Governor Jay Nixon (D) is warning Missouri’s college administrators not to raise tuition to make up the difference in budget cuts he announced this week during his annual State of the State Address.
The governor wants to cut the state’s Higher Education budget by nearly $106 million, or 12.5 percent. During his address Tuesday he indicated that he wants universities to leave tuition levels where they are.
Ill. unpaid bills top $4.2 billion in Comptroller's office
Illinois Comptroller Judy Baar Topinka says there are even more bills piled up in other government departments. She said Wednesday the state's overall backlog is about $8.5 billion. That means organizations that provide services for the state, from businesses to hospitals to charity groups, must wait months to be paid for their work. Topinka's office is still paying bills that date back to Sept. 1 - four and a half months ago.
The campus of the University of Missouri in Columbia, Mo. Missouri state Sen. Kurt Schaefer, R-Columbia, says he does not intend to follow Gov. Nixon's recommendation of a 12.5 percent cut to higher education institutions in the state.
Senate Appropriations Committee Chairman Kurt Schaefer said Wednesday he does not intend to follow Nixon's recommendation. The Columbia Republican says the cut would be a huge blow to higher education.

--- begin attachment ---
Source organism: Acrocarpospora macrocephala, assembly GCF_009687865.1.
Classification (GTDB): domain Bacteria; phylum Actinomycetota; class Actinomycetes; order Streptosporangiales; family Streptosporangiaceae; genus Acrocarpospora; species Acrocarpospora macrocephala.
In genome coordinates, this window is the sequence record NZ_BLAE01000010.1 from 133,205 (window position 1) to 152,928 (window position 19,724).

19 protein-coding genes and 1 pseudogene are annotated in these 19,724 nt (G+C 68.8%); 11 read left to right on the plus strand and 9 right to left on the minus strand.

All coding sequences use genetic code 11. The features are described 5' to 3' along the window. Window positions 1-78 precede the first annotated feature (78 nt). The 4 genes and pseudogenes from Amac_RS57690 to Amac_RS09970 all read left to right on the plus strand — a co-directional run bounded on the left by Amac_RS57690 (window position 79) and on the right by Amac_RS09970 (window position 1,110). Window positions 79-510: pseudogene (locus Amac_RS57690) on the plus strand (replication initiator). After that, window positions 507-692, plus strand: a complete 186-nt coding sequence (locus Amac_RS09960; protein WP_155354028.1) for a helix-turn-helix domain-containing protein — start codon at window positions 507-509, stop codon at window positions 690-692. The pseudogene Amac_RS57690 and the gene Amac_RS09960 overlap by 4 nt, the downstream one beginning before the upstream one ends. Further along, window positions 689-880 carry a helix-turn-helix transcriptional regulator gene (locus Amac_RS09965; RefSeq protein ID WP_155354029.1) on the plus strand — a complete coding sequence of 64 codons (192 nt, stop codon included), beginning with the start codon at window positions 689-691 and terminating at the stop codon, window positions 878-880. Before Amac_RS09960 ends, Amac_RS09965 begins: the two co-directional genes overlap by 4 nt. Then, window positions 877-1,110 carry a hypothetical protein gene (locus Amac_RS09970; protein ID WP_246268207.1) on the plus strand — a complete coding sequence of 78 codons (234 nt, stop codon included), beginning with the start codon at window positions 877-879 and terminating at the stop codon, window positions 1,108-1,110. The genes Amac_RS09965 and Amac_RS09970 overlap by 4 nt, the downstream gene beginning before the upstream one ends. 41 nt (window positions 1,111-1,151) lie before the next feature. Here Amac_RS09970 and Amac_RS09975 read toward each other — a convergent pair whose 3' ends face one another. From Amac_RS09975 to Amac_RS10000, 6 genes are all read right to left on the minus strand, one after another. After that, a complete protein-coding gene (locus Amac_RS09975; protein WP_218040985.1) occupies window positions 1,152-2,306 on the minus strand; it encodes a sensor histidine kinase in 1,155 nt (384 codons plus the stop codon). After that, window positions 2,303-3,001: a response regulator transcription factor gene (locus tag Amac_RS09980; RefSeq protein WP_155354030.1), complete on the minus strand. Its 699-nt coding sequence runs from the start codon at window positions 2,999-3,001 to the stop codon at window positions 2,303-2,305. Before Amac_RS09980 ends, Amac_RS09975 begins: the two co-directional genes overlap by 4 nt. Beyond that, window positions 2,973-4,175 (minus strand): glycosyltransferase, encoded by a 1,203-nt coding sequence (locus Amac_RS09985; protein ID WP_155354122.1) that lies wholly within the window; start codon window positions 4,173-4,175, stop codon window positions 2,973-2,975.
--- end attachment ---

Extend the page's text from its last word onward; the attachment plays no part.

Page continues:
Faculty at Southern Illinois University's flagship campus in Carbondale will be voting later this month on whether to go on strike as part of a lingering contract dispute.
The Southern Illinoisan reports that the group representing tenured and tenure-track faculty at the 20,000-student school voted unanimously Thursday to seek a strike-authorization vote. That means the entire membership will vote Sept. 28 on whether a walkout is in order.
Governor Jay Nixon (D) wants to move Missouri’s universities and community colleges back to a performance-based funding model.
It would mark a return to the way business was once conducted. Graduation rates and similar markers were used as a basis for funding public colleges in Missouri, but the system was dumped a decade ago during an economic recession.
The Senate’s $23.2 billion spending plan cuts the state’s higher education budget by 4.8 percent, and provides an additional $20 million for school bus funding. Kurt Schaefer (R, Columbia) sponsored the budget bills in the Senate.